The Broadmoor

The Broadmoor is the place to be in Colorado Springs. It’s one of only three resorts to earn five-star ratings from Forbes, and the hotel has earned five stars for 54 straight years. It has hosted NATO meetings, golf championships and a lot of Presidents and other celebrities. And it’s way too pricey for our budget. 

Except that at certain times of the year when things are slow, you can sometimes get deals. By deals, I mean you can get a room for twice what you would normally pay for a nice hotel but half of what you would normally pay for the Broadmoor. Sally had a week off between her jobs, and one of those deals was available, so we decided to pretend to be wealthy, just for fun.

I reserved a room for the lowest price available. A few days later, I got a call offering us a nicer room for $10 more. I agreed, and I’m glad I did.

Check-in time was 4:00 pm on the Thursday we went. We arrived early, so we wandered through the shops. 

The first one carried an odd mix of women’s clothing, birdhouses, and kaleidoscopes. We bought one of the latter for our guest bedroom.

Another shop carried odd bits of Americana. I bought a lapel pin that read “The time is now: Reagan Bush.” It was $10. The girl behind the counter informed me that they were currently on sale. If I bought 10 or more, they were $8 each. I laughed out loud and told her I didn’t need $80 worth of lapel pins. She didn’t seem amused. 

A shop full of Western art didn’t have a single thing under $440, and some of the painting were going for $18,000. We didn’t buy anything there.

In another shop, I bought a refrigerator magnet and tried not to laugh (and failed) as the woman carefully wrapped it in fancy Broadmoor wrapping paper and put it in a fancy Broadmoor bag.

We still had time to kill, so we wandered the halls of the hotel, looking at the furnishings and paintings.

A long hallway was lined with photos of celebrities who had visited. I kept expecting someone to take our photos, but somehow we slipped through the cracks.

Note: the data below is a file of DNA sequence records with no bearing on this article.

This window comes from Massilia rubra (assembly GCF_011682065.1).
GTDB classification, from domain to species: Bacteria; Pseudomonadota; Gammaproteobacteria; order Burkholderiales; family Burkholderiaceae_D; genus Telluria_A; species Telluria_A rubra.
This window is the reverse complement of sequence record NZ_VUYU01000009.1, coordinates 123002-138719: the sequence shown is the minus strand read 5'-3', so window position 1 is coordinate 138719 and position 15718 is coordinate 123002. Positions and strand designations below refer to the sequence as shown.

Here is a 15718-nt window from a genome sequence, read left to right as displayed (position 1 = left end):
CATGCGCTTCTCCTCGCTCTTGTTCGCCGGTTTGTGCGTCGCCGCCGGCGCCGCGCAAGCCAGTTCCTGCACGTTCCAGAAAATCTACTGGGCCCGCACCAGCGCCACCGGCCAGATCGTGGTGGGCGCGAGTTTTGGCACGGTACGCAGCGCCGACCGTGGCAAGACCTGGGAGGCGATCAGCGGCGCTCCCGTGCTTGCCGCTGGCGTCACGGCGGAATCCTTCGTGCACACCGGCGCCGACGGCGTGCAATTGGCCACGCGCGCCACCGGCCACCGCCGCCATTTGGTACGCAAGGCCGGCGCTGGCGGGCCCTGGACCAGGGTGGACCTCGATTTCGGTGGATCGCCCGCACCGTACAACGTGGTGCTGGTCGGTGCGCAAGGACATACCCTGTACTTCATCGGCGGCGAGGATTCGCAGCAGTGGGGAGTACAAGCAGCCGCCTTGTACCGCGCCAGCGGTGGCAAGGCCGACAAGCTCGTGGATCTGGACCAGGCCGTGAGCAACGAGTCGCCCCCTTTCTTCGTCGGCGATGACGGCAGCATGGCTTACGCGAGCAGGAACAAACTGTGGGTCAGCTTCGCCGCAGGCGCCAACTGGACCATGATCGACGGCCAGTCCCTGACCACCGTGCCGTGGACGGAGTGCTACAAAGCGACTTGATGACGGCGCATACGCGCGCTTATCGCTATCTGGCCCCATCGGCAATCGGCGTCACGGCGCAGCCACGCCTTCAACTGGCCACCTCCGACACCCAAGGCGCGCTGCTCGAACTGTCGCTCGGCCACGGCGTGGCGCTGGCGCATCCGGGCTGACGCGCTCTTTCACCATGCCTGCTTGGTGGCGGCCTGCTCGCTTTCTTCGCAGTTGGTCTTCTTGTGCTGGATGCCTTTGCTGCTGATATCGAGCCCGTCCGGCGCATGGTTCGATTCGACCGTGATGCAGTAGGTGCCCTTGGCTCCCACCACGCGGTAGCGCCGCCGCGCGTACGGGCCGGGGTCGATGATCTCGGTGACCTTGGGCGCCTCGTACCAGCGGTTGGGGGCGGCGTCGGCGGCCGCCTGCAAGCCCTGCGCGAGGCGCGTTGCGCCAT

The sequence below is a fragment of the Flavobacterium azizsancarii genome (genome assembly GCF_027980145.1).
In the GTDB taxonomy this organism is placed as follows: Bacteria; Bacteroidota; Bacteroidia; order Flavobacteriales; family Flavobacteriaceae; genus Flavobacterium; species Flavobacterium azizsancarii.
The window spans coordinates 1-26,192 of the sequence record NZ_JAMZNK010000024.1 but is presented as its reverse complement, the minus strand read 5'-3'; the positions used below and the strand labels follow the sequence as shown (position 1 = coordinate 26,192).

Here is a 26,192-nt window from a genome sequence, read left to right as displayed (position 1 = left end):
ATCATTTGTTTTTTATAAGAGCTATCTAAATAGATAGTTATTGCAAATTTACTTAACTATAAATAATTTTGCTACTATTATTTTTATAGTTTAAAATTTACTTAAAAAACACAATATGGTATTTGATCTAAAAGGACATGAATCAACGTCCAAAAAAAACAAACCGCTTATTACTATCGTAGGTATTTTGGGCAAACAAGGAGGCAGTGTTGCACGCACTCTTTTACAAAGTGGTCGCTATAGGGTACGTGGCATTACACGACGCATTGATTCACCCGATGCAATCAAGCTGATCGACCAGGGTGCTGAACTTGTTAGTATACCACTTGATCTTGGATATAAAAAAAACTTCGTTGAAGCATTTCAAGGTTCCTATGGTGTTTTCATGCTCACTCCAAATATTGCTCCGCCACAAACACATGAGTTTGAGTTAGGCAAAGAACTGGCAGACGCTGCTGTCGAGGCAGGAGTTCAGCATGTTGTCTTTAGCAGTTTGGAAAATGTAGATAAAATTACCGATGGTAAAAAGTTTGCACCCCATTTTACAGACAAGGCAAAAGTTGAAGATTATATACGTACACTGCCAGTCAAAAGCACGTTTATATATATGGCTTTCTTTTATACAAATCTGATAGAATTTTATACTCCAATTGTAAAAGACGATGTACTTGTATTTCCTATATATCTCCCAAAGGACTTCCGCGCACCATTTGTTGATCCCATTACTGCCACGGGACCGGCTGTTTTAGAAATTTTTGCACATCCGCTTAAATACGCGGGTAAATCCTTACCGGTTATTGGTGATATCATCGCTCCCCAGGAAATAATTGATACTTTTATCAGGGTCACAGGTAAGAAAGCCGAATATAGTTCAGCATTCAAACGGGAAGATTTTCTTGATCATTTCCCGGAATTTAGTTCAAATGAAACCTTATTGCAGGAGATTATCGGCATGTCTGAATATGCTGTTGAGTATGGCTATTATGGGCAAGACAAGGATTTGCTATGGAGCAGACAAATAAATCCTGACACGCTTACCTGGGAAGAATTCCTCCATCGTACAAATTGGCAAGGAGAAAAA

We also walked the perimeter of the man-made Cheyenne Lake. (I took some of these photos on Friday morning.)

I had deliberately left our small shoulder bag in the car so that when we checked in, I wouldn’t be assigned a bellboy. No such luck. The girl who registered us banged her little bell and a right-and-ready young man rushed up and escorted us to the elevator. He volunteered to go get our luggage, but it would have taken much longer for me to tell him where we’d parked than it took me a bit later to go get our bag myself. 

Our upgraded room was in the oldest part of the hotel, which was built in 1918.

Note the phone next to the toilet. I thought it was the classy thing NOT to do that …

Our room even had a doorbell.

We faced west, overlooking the lake and the mountains. We had balcony doors, but no balcony. There was a railing we could, and did, lean on to enjoy the view and the shirt-sleeve weather.

There were swans and geese and several species of ducks on the lake. We relaxed until 5:30 and then walked down the main drive to the Golden Bee, an English pub that was dismantled and rebuilt on the grounds. We had chicken pot pie, which was basically a bowl of chicken soup with a biscuit floating on top, so I don’t know where the pie comes in. But it was really, really good, so no complaints. The fried pickle appetizer was also awesome. 

When we returned to our room, a young woman from housekeeping was inside. She had removed the one piece of paper we’d thrown in the garbage, turned down the sheets, and left two chocolates and two bottles of water on the nightstand. She asked if we needed more towels. At this point, we hadn’t used any towels, so we told her no. She wanted to know if we wanted her to get ice. I said no, and Sally hastened to explain that we were going back out right away.

And we were. Guests at the hotel can go to the Little Theater to see whatever movie is showing that particular evening.

On our evening, it was Victoria & Abdul, about an Indian footman who conned his way to a ridiculous amount of influence over Queen Victoria when she was in her dotage. My sympathies were with her advisers who were dead set against the relationship. I didn’t enjoy it much, but it was free and part of the experience, I guess.

At night, the grounds are lit with thousands of lights.

I got up on Friday morning a bit later then I wanted to and missed first light on the mountains. I set my phone on the ledge above the patio doors and took a time-lapse movie. You can see the swans and various ducks bobbing about, and, at 1:38, you can see a herd of Mule Deer casually stroll along the far shore.

It was another pleasant day, so we opened the doors and enjoyed the view for a couple hours.

Mid-morning, we walked across the causeway to the other building and ate breakfast at the Natural Epicurean, a pastry bar.

In an earlier photo, you may have noticed the large round window in our bathroom. This enabled us to find our room from the outside—it turns out we were in one of only two rooms on the entire west side of the building with a window like that.

We also found a balcony at the front of the hotel that overlooked the drive and also gave us a good view of the designs on the main tower.

It was indeed a slow period. I’m pretty sure that between 60% and 70% of the people we saw were employees.

We left around 11:00. It had been a fun 20 hours, but it was time to return to the real world.

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